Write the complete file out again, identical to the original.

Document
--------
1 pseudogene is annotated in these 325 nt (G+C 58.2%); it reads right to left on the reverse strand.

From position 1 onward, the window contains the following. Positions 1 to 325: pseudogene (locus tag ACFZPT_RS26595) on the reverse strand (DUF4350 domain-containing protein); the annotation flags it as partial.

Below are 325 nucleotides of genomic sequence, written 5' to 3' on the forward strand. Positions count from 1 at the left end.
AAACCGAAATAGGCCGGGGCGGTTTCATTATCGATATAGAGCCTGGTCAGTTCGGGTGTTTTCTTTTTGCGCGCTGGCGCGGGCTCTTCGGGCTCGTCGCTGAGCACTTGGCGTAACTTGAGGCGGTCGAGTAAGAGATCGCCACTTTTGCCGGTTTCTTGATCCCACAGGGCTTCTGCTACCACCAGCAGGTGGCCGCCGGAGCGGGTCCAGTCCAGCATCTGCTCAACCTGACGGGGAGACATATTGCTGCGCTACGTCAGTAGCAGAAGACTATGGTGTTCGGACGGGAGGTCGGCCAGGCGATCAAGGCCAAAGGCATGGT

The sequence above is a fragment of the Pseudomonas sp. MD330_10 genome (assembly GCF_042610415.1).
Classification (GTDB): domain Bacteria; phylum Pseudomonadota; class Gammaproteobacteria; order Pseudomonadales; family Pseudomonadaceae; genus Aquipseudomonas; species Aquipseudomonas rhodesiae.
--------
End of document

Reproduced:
1 pseudogene is annotated in these 325 nt (G+C 58.2%); it reads right to left on the reverse strand.

From position 1 onward, the window contains the following. Positions 1 to 325: pseudogene (locus tag ACFZPT_RS26595) on the reverse strand (DUF4350 domain-containing protein); the annotation flags it as partial.

Below are 325 nucleotides of genomic sequence, written 5' to 3' on the forward strand. Positions count from 1 at the left end.
AAACCGAAATAGGCCGGGGCGGTTTCATTATCGATATAGAGCCTGGTCAGTTCGGGTGTTTTCTTTTTGCGCGCTGGCGCGGGCTCTTCGGGCTCGTCGCTGAGCACTTGGCGTAACTTGAGGCGGTCGAGTAAGAGATCGCCACTTTTGCCGGTTTCTTGATCCCACAGGGCTTCTGCTACCACCAGCAGGTGGCCGCCGGAGCGGGTCCAGTCCAGCATCTGCTCAACCTGACGGGGAGACATATTGCTGCGCTACGTCAGTAGCAGAAGACTATGGTGTTCGGACGGGAGGTCGGCCAGGCGATCAAGGCCAAAGGCATGGT

The sequence above is a fragment of the Pseudomonas sp. MD330_10 genome (assembly GCF_042610415.1).
Classification (GTDB): domain Bacteria; phylum Pseudomonadota; class Gammaproteobacteria; order Pseudomonadales; family Pseudomonadaceae; genus Aquipseudomonas; species Aquipseudomonas rhodesiae.